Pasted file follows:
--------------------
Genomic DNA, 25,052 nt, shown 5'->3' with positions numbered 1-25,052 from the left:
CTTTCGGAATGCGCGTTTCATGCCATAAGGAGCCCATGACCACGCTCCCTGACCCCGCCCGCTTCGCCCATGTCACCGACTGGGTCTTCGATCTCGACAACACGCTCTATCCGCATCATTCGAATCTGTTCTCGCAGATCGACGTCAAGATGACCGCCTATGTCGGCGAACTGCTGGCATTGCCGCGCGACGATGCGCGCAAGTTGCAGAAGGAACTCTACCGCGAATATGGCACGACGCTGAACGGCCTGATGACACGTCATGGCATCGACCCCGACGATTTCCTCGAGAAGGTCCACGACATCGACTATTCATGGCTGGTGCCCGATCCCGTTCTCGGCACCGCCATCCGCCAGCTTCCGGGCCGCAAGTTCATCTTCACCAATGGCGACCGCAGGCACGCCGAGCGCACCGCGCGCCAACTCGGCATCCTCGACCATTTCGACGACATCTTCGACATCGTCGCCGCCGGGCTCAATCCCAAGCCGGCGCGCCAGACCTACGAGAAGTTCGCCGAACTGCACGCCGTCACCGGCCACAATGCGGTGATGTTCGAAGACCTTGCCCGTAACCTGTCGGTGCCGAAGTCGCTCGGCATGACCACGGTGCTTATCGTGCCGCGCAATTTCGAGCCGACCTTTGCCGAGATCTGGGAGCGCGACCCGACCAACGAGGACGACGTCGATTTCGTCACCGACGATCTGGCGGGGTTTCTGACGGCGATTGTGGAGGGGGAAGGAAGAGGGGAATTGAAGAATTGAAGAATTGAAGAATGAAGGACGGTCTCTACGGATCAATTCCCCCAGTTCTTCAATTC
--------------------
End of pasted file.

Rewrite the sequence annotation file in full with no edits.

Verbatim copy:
Genomic DNA, 25,052 nt, shown 5'->3' with positions numbered 1-25,052 from the left:
CTTTCGGAATGCGCGTTTCATGCCATAAGGAGCCCATGACCACGCTCCCTGACCCCGCCCGCTTCGCCCATGTCACCGACTGGGTCTTCGATCTCGACAACACGCTCTATCCGCATCATTCGAATCTGTTCTCGCAGATCGACGTCAAGATGACCGCCTATGTCGGCGAACTGCTGGCATTGCCGCGCGACGATGCGCGCAAGTTGCAGAAGGAACTCTACCGCGAATATGGCACGACGCTGAACGGCCTGATGACACGTCATGGCATCGACCCCGACGATTTCCTCGAGAAGGTCCACGACATCGACTATTCATGGCTGGTGCCCGATCCCGTTCTCGGCACCGCCATCCGCCAGCTTCCGGGCCGCAAGTTCATCTTCACCAATGGCGACCGCAGGCACGCCGAGCGCACCGCGCGCCAACTCGGCATCCTCGACCATTTCGACGACATCTTCGACATCGTCGCCGCCGGGCTCAATCCCAAGCCGGCGCGCCAGACCTACGAGAAGTTCGCCGAACTGCACGCCGTCACCGGCCACAATGCGGTGATGTTCGAAGACCTTGCCCGTAACCTGTCGGTGCCGAAGTCGCTCGGCATGACCACGGTGCTTATCGTGCCGCGCAATTTCGAGCCGACCTTTGCCGAGATCTGGGAGCGCGACCCGACCAACGAGGACGACGTCGATTTCGTCACCGACGATCTGGCGGGGTTTCTGACGGCGATTGTGGAGGGGGAAGGAAGAGGGGAATTGAAGAATTGAAGAATTGAAGAATGAAGGACGGTCTCTACGGATCAATTCCCCCAGTTCTTCAATTC